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Firefighter’s Parking Lot Sign Not Protected By First Amendment

Peter Yackel is a firefighter in the Township of Edison, New Jersey. On June 1, 2009, at approximately 7:30 a.m., Yackel arrived for his tour of duty at Fire Station No. 3 and parked his pickup truck in the parking lot as he always did. Displayed in the bed of Yackel’s pickup truck was a piece of poster board which read: “Choi Lies! Save Public Safety In Edison.” The…

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Whistleblowing Report Potentially Protected By First Amendment

Melvin Kindle worked for the City of Jeffersontown, Kentucky as a police officer; Bradley Silveria and Diedra Adkins were dispatchers for the Police Department. On October 27, 2006, the three tendered a report pursuant to Kentucky’s Whistleblower Act. The report alleged that a lieutenant colonel with the Department (1) violated federal and state wage and hour laws by requiring dispatchers to report for duty 15 minutes early and not…

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Participation In Police Union Election Can Be Protected By First Amendment

Anthony Ferraioli, Aldrin Lamboy, and Dawn Fray are police officers with the City of Hackensack, New Jersey. In June 2008, an election for the position of delegate to the New Jersey Police Benevolent Association (PBA), a labor organization representing police officers, was held in the locker room of Police Department headquarters. As all three officers later alleged, the Police Chief made it known to all officers in the Department…

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Participation In An Internal Affairs Investigation Not Protected By First Amendment

The ramifications of Garcetti v. Ceballos, 547 U.S. 410 (2006), continue to be felt in free speech cases brought by public employees. In Garcetti, the Supreme Court held that where speech is made as part of an employee’s job, it is not protected by the First Amendment. The teachings of Garcetti allow an employer to retaliate against an employee for speech made in the course of the job without…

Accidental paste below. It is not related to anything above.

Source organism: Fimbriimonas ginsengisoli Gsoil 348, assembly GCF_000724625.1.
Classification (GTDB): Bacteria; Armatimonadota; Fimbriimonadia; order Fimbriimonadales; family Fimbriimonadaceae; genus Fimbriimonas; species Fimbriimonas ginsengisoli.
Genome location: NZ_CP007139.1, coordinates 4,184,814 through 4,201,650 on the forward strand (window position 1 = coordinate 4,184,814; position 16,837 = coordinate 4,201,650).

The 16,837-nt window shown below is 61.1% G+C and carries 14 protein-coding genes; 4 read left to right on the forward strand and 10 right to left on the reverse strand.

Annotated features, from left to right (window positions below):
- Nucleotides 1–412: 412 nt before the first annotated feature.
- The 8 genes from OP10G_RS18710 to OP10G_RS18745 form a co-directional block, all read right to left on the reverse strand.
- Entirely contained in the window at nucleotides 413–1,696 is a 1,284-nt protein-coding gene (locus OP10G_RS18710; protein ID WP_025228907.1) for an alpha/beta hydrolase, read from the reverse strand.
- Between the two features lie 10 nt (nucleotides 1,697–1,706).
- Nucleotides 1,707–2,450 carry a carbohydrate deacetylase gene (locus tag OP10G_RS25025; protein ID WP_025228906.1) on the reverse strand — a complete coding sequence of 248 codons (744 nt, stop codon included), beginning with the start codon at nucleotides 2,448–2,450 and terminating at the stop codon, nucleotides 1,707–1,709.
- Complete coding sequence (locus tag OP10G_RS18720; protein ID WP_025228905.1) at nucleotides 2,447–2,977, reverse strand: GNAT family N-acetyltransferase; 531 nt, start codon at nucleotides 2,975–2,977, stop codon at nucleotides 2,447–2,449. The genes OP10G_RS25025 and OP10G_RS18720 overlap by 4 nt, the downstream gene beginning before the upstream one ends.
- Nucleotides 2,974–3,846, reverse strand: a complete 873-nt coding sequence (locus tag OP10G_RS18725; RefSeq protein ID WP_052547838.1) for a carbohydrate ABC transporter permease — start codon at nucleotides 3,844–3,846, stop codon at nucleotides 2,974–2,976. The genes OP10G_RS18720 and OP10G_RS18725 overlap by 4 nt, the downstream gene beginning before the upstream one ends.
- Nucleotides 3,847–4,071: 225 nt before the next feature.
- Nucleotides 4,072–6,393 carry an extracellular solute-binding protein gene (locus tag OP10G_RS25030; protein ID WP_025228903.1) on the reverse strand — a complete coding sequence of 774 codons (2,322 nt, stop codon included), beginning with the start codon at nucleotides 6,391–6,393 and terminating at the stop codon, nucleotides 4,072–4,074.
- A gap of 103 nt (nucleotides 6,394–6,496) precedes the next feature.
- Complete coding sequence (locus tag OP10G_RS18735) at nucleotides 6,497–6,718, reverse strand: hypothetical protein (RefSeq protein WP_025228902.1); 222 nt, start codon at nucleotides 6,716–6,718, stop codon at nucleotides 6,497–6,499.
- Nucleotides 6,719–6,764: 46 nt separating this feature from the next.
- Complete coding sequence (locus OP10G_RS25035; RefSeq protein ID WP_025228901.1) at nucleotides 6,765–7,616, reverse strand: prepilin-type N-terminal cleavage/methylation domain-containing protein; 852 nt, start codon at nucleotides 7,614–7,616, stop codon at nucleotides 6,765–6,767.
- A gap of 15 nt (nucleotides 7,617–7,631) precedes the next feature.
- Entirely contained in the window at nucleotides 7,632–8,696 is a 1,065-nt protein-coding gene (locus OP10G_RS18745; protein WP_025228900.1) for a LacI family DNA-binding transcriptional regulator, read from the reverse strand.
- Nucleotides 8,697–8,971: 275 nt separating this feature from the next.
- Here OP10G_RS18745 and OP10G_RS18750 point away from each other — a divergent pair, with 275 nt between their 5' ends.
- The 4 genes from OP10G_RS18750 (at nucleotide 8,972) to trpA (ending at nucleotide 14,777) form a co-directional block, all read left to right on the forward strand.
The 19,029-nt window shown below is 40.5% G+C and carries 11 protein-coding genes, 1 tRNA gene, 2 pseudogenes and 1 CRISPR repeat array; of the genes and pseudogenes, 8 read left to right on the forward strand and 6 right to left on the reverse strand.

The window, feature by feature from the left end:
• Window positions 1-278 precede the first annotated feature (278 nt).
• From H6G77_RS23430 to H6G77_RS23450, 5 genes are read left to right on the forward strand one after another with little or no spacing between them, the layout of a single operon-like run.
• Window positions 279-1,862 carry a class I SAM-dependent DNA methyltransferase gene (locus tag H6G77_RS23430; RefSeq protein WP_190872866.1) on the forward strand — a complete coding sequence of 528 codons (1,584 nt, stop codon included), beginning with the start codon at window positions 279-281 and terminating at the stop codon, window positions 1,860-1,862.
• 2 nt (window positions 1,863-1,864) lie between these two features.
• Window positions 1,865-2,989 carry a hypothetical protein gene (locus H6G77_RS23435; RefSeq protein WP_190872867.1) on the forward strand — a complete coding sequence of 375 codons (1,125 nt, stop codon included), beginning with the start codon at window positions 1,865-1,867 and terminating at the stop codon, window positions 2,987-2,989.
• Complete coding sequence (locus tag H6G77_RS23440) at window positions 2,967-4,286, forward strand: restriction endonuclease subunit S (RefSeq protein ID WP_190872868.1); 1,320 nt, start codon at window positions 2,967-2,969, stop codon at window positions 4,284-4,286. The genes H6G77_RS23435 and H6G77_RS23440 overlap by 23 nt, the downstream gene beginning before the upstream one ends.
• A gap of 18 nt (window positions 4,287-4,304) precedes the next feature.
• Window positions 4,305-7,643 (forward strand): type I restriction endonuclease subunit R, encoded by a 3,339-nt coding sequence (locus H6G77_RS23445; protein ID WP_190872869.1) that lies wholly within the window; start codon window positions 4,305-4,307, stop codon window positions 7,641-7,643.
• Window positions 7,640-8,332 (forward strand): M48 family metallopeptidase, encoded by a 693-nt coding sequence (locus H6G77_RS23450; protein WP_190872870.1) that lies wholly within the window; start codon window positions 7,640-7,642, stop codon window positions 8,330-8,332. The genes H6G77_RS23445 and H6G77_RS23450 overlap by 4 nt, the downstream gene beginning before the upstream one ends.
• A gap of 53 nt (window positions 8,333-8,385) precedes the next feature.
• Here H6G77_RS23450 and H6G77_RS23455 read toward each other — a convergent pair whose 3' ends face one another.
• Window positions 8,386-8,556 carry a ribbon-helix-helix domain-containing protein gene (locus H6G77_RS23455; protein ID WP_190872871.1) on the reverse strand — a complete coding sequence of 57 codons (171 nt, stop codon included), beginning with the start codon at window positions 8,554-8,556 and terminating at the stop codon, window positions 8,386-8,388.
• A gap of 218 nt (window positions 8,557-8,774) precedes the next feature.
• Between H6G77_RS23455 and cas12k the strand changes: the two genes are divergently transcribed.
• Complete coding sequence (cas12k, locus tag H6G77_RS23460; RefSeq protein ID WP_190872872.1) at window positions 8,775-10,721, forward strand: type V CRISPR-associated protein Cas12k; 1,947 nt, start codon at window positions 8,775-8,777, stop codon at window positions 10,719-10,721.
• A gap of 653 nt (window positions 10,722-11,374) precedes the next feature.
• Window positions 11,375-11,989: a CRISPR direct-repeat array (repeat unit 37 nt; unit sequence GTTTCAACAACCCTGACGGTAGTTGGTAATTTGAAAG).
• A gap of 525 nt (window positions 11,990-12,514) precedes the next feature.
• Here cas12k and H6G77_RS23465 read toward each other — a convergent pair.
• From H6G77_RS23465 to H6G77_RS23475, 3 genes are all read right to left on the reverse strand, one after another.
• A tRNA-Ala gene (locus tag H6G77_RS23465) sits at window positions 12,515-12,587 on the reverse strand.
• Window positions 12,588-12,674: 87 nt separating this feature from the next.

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Part-Time Police Officers Who Complained About On-Duty Drinking Lose Free Speech Claim

A group of seasonal and/or part-time police officers previously employed by the Village of Ocean Beach, New York Police Department filed a federal court lawsuit against the Village alleging a variety of constitutional violations. The officers alleged that beginning in May 2002, the Police Chief hired officers who had not been certified by the civil service department of Suffolk County, hired civilians as police dispatchers, permitted police officers to…

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Mississippi Police Captain Wins Jury Verdict On Retaliation Claim

Cliff Hardy was a captain in the Tupelo, Mississippi Police Department and headed the Department’s internal affairs unit. Robert Hall, an African-American deputy chief, was facing charges for assisting a drunk driving suspect. When the Tupelo City Council held a “town hall” meeting to discuss the issue of race relations with the Police Department, Hardy spoke up in support of Hall, and suggested that Hall had been targeted for…

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Milwaukee Sheriff Improperly Brought Religion Into Workplace

In April 2006, the newly-formed Fellowship of the Christian Centurions (the Centurions), a peer support group created specifically for law enforcement officers, sent flyers to law enforcement agencies in the state of Wisconsin. The advertisement offered the officers an opportunity to discuss issues unique to them, but from a religious perspective. This included discussions on impacting others for Christ and on Christ’s impact in their lives. The flyer’s primary…

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Comments About DUI Policy Protected By First Amendment

Bill Wright worked as a police officer for the City of Salisbury, Missouri. On September 21, 2007, the City’s mayor met with Wright and the Police Chief. The next day, Wright wrote a letter on his personal letterhead, addressed to “To Whom It May Concern,” regarding the meeting that occurred on the previous day. In the letter, Wright recounted the fact that the Mayor complained that Wright had been…